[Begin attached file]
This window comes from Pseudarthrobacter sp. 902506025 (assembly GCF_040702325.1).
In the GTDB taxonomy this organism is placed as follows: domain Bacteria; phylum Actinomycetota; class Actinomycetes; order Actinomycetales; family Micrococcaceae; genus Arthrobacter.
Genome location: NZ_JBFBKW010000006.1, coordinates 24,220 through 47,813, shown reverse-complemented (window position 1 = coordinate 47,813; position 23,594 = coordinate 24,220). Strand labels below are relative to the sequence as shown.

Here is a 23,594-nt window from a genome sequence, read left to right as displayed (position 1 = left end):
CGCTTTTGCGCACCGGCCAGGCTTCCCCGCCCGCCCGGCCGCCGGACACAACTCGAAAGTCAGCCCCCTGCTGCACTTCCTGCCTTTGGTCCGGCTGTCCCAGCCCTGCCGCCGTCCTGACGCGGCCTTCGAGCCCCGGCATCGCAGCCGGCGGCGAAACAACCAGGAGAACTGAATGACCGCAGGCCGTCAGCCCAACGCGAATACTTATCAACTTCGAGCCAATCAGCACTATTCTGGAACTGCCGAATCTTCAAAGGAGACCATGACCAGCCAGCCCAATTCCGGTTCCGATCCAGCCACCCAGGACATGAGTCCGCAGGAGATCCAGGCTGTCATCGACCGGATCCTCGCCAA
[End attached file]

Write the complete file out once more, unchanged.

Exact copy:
This window comes from Pseudarthrobacter sp. 902506025 (assembly GCF_040702325.1).
In the GTDB taxonomy this organism is placed as follows: domain Bacteria; phylum Actinomycetota; class Actinomycetes; order Actinomycetales; family Micrococcaceae; genus Arthrobacter.
Genome location: NZ_JBFBKW010000006.1, coordinates 24,220 through 47,813, shown reverse-complemented (window position 1 = coordinate 47,813; position 23,594 = coordinate 24,220). Strand labels below are relative to the sequence as shown.

Here is a 23,594-nt window from a genome sequence, read left to right as displayed (position 1 = left end):
CGCTTTTGCGCACCGGCCAGGCTTCCCCGCCCGCCCGGCCGCCGGACACAACTCGAAAGTCAGCCCCCTGCTGCACTTCCTGCCTTTGGTCCGGCTGTCCCAGCCCTGCCGCCGTCCTGACGCGGCCTTCGAGCCCCGGCATCGCAGCCGGCGGCGAAACAACCAGGAGAACTGAATGACCGCAGGCCGTCAGCCCAACGCGAATACTTATCAACTTCGAGCCAATCAGCACTATTCTGGAACTGCCGAATCTTCAAAGGAGACCATGACCAGCCAGCCCAATTCCGGTTCCGATCCAGCCACCCAGGACATGAGTCCGCAGGAGATCCAGGCTGTCATCGACCGGATCCTCGCCAA